Sunday, September 25, 2022

Orthodox Parables and Stories: About US

A true story:

It was an August Sunday in Lent.

I had gone to church, and as usual I would occasionally say the Jesus Prayer, mixed with some "request" I had to God.

"Lord Jesus Christ, have mercy on me... have mercy on me... on... me"

I stopped praying when the word "me" hit me in the stomach!

"Only for myself am I praying for," I thought to myself.

I was reminded of the words of St. Porphyrios: "Since we are all "one", if you pray for yourself, you pray for everyone."

Again, though, in this case the "me" was 90% about me.

"How is it possible to pray for another with the same fervor as you pray for yourself?" I thought.

It seemed impossible for me to feel for another the same "need to pray" as I felt for myself and my problems.

So I continued: "have mercy on me... have mercy on me", while my mind was only thinking about myself.

The time was passing, "after fear of God..." was heard, I stood in line to take communion. Standing in front of me was a gentleman, around 45... nice looking.

The line was moving slowly, I was still saying the Jesus Prayer "have mercy on ME"

And then, I took a closer look at that gentleman. While we all took small leisurely steps forward, he clutched his waist with each step and grimaced in pain!

He was trying to support himself wherever he could so as not to fall down.

He was in almost excruciating pain in his lower back. But he wouldn't leave the line.

I looked at him in admiration. and compared his approach to Holy Communion with mine: I walked proud and firm, he was in pain at every step, but he continued.

I approached him, stood beside him, and inclined my shoulder towards him:

"I see your back is hurting. I've been through it too. Do you want to hold on to me until we get to the front?

He turned and looked at me with surprise and an invisible smile of joy as if he was relieved.

"No, thank you very much," he answered me. "I'll make it!"

Maybe he was embarrassed to hold on to me. I didn't insist, smiled at him and went back behind him in line.


I felt a wave of love wash over me for this man, who, despite his pain, was still moving towards the Holy Chalice. He was waking as if he was walking towards his own Golgotha, his own Resurrection.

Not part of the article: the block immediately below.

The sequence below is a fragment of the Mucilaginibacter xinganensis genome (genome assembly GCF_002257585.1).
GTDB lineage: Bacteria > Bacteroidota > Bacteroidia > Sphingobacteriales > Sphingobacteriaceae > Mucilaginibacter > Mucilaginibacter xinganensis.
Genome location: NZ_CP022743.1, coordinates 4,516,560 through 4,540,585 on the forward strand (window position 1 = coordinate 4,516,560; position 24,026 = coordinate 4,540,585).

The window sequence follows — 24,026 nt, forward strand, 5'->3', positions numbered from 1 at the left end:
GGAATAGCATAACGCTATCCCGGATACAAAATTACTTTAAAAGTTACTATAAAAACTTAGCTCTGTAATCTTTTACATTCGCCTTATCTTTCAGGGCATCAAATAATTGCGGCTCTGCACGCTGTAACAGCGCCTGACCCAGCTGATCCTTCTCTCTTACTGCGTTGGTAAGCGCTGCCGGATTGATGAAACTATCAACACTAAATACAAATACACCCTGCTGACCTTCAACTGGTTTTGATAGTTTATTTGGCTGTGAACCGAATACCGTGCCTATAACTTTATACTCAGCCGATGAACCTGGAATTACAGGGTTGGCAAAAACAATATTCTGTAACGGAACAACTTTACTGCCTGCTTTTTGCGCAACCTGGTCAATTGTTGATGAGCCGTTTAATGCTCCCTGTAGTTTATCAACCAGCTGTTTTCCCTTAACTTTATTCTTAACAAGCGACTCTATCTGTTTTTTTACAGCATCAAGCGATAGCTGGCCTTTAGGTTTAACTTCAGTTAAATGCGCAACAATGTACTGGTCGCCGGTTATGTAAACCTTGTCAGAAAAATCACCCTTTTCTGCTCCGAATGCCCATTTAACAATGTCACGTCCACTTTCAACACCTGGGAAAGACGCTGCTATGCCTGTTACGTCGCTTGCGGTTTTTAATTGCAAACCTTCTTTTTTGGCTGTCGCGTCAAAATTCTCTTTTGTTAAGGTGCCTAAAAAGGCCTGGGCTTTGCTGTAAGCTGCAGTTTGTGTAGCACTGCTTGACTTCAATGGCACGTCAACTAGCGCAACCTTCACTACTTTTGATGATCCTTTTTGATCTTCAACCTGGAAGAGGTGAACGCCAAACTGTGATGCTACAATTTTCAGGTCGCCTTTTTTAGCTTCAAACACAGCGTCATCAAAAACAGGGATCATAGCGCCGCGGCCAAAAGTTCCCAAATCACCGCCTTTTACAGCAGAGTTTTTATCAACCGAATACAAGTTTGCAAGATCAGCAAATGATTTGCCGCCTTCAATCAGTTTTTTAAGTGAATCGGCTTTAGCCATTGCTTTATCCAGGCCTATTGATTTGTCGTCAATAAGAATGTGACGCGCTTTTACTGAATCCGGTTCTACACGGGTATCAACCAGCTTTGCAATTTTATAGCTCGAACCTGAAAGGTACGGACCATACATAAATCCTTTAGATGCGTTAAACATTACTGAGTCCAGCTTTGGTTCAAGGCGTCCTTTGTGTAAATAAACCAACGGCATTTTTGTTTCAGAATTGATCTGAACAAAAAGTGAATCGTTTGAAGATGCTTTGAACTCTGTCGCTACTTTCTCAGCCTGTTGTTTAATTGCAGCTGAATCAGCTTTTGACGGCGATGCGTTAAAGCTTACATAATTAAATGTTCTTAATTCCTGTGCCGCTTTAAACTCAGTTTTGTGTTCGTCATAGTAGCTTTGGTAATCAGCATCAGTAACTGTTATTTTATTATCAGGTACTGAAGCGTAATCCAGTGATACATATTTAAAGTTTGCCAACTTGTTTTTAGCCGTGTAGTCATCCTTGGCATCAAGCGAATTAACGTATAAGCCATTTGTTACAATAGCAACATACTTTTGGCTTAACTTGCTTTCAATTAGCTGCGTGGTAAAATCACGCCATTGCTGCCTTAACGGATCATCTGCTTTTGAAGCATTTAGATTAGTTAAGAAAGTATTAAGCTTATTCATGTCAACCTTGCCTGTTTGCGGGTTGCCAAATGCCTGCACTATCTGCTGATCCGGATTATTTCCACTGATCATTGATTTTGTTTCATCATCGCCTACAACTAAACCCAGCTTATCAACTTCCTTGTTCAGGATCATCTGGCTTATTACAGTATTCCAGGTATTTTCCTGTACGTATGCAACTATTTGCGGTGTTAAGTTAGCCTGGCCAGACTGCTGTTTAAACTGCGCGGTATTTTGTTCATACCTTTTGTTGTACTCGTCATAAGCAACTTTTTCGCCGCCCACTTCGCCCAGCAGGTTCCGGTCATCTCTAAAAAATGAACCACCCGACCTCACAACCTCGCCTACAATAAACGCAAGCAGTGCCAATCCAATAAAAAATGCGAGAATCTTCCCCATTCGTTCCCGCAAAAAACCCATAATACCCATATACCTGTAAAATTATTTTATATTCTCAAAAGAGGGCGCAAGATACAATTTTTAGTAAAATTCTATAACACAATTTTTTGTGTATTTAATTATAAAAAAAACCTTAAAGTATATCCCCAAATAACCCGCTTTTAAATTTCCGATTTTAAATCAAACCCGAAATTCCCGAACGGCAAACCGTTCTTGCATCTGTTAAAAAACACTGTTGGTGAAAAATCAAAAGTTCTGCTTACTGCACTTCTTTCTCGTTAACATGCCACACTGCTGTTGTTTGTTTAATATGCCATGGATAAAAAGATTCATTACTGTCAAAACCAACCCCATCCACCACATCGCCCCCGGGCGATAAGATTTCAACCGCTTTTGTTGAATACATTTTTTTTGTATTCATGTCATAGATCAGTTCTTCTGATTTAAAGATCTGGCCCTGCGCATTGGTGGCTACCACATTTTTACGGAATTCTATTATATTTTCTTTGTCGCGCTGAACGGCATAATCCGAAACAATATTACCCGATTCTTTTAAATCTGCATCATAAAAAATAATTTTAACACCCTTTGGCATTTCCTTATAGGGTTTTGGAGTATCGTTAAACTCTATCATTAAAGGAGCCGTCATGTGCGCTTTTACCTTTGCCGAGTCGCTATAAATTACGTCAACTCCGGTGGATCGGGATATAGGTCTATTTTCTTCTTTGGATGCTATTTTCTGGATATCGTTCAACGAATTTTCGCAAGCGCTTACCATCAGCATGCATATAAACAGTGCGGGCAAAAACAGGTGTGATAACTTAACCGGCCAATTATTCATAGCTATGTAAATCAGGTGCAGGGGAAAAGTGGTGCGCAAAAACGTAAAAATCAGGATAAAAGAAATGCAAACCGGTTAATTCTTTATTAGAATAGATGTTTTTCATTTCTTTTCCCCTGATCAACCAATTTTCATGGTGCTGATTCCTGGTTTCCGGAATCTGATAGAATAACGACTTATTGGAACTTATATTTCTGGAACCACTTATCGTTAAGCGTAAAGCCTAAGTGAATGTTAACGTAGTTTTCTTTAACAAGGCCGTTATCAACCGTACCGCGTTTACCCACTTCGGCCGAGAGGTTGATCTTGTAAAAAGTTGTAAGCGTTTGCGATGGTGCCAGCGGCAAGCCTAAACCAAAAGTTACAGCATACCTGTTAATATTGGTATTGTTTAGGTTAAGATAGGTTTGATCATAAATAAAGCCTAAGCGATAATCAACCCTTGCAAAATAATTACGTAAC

And all of a sudden, I felt the "Jesus Prayer" I was saying inside of me was for that person TOO! Again "have mercy" I said, but in some strange way the meaning of "ME" was no longer just about myself. It was mostly about that man who was in pain but kept walking towards the God of mercy.

"Have mercy on ME" had unexpectedly, in my heart, taken on the meaning of "Have mercy on US"

And so, almost effortlessly (as God always effortlessly whispers to us) I got an answer to my question: the only way to become "one" is to put ourselves in the place of the other, to feel his own path to Calvary, to give him "our shoulder" to hold on to.

Then, we both enter into Divine Mercy. 

When we freely and unconditionally accept it, "ME" becomes "US".

At Kiev Pechersk Lavra


Saturday, September 24, 2022


Yesterday the rarest natural phenomenon hit the Holy Mountain - a tornado. It passed along the second "finger" of Halkidiki and did not directly affect Athos. There are no reports of any casualties at this time.

Most Holy Theotokos save us!



Tuesday, September 20, 2022

Archimandrite John (Krestiankin)

For life is a gift of God, mourning circumstances are sent to us by the will of God, the Lord trains the soul with sorrows for eternity, and we, because of despair and hopelessness, and lack of faith in God's Providence, shorten ours and earthly life, overturning our health with uncontrollable sorrows, and closing the Kingdom of Heaven to ourselves. - Archimandrite John (Krestiankin)

Sunday, September 18, 2022

"The emptier the cart, the more noise it makes."

“Once, a long time ago, I was walking with my father when at a bend he suddenly stopped. After a moment of silence, he asked me:
– Besides the chirping of birds, do you hear anything else?
I sharpened my hearing and, after a few seconds, answered.
- I hear the noise of a cart...
- Right, said my father.
It's an empty cart.
I asked him:
– How do you know it's an empty cart if we can't see it yet?
And he answered me:
- It's very easy to tell when a cart is empty, it's because of the noise.
The emptier it is, the louder it hums and makes more noise.
Today, as an adult, when I see a person who talks a lot, interrupts other people's conversations, proves himself to be inappropriate, brags about what he has, feels powerful and despises those around him, it still seems to me that I still hear my father's voice saying:
"The emptier the cart, the more noise it makes."

Friday, September 16, 2022

St. Isidore Pelusiot

If some escaped punishment during their lifetime (for sins), so much the worse, because, having departed from this life, they will suffer a heavier punishment there.